A commentator asked about the value of leisure time. As it happens I have written a report about this (not yet published).
Based on time diaries (ATUS and HETUS) Americans 20-74 on average have 15.25 hours of sleep, leisure and personal care per day. Swedes this age have 15.55 and Europe (population weighted average of Germany, France, Italy, UK, Spain, Poland, Hungary, Baltic nations, Slovenia, Sweden, Norway, Finland and Belgium) has 16.01.
Europeans have almost 280 hours more leisure per year compared to Americans. Some of it is involuntary (or tax and benefit induced) unemployment and other forms of social insurance. About 40% of the differences in work/leisure are explained by the higher American labor force participation rate.
The question is how much we should value leisure. The hourly wage in the US is $18.4, and $15.6 PPP adjusted for the Euro-area (the latest figures I could find for Europe are for 2002, they have probably gone up a little). On one hand this underestimates the cost, since this is a usually measure for production workers, and does not include many high-earners, self-employed etc.
On the other hand this is the marginal value of work, which is higher than the average (if you have lots of free time you value each hour less than someone who only has a little free time). Also, much of it is involuntary unemployment, people would like to work for $15.6 or even less, but no one would pay them that.
Let us be generous and value each hour at $16. That is about $4400 in leisure time advantage for Europeans compared to Americans. This accounts for third of the raw GDP gap between Europe and the US.
What about the demographically adjusted gap? I estimate that to be $19.600 per capita. However European-Americans also work more, and have less free time. According to the American Time Use Survey non-Hispanic whites had 65 hours less leisure than the US average. So Europeans enjoy a 342 hour advantage in leisure. For the average value of free time to account for the Europe-US difference, it should be $57 per hour. I don’t value my free time that much, do other people? At the European hourly wage of $16 their advantage in leisure is worth $5.500 per person, accounting for 28% of the gap in income between Europeans and European-Americans.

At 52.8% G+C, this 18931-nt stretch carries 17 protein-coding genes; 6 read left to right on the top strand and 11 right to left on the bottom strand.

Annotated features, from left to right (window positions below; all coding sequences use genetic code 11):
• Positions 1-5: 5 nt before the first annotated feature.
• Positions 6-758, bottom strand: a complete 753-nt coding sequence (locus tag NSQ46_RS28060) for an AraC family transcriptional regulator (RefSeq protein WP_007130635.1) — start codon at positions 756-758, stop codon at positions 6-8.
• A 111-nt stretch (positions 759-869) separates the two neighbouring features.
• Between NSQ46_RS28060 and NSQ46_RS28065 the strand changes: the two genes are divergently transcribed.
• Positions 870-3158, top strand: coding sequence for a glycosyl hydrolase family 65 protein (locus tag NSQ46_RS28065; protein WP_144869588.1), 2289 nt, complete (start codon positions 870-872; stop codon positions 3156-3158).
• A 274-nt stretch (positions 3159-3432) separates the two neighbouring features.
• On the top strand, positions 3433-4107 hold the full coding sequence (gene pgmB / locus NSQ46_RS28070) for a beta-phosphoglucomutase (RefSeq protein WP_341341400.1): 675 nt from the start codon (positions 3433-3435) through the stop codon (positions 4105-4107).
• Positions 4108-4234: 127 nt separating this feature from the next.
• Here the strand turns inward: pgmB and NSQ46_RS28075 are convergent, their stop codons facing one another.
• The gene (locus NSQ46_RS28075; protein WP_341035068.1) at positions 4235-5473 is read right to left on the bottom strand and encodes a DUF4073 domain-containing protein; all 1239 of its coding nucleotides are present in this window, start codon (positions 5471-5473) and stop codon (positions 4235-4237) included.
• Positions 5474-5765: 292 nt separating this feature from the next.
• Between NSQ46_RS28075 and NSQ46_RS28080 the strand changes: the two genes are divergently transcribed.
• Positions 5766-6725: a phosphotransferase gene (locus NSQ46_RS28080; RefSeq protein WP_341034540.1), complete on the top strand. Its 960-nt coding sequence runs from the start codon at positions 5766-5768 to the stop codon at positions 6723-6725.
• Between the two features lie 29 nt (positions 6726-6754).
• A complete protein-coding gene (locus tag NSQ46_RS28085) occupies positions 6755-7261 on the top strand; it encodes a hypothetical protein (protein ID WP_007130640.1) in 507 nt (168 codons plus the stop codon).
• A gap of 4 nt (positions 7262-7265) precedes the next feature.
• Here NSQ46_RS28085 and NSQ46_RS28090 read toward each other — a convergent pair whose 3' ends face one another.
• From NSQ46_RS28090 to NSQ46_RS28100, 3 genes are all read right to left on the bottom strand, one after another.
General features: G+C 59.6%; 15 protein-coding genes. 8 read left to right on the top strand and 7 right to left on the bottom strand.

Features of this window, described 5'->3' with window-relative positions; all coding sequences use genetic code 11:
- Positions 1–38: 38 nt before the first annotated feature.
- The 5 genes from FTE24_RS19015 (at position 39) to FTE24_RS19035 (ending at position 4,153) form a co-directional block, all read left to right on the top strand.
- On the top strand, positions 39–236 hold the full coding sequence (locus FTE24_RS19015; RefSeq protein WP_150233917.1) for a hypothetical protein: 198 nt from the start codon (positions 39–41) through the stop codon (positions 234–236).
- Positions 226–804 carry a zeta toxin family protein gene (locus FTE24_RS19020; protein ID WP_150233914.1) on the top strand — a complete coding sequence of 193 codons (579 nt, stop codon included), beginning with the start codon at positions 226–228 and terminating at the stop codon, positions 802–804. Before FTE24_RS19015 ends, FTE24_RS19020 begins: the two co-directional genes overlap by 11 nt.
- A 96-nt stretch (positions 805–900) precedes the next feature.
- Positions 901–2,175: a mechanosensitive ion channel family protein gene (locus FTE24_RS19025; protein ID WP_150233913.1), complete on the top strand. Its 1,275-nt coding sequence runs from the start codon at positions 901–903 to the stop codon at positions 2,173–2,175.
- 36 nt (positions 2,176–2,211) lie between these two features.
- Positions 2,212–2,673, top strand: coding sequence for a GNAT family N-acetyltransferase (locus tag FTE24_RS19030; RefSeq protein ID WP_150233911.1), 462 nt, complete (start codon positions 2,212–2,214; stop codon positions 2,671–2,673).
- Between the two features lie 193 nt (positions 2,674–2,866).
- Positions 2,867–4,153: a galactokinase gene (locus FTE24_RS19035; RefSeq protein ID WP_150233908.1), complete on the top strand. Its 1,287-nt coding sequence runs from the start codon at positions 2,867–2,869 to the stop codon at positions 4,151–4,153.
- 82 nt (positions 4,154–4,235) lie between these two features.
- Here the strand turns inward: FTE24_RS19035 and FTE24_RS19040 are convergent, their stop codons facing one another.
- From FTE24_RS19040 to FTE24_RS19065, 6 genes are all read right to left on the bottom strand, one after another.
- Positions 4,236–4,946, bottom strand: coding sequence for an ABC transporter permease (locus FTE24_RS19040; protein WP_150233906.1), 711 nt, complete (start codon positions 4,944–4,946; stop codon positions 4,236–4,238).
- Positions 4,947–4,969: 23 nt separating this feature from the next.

I (it should be emphasized subjectively) believe this overestimates the differences. Americans, the British and Scandinavians have good norms, and enjoy and take pride in their work. In all societies people who have intrinsically rewarding jobs, such as teacher, policemen or researchers, derive less dis-utility from working. The main achievement is for society and individuals to take pride in work that is not intrinsically rewarding, but nonetheless valuable for society (administrators and welders are needed).
According to the latest available World Value Survey 87% of Americans, 83% of Brits, and about 60% of Swedes say that they take “a great deal” of pride in the work they do.
Other European countries, France and Germany in particular, have after decades been influenced by Social Democratic ideology in considering work a form of exploitation that should be avoided.
The corresponding figure for Italy is 30%, Netherlands 26%, Germany 18%, France 15%.
In a healthy society working and doing something (anything) well, is part of life satisfaction and a purposeful life. Like Marx I believe that alienation is a huge problem, but unlike Marx I don’t believe it is the structure of work in a capitalist society that leads to alienation of production workers, it is Marxist ideology itself!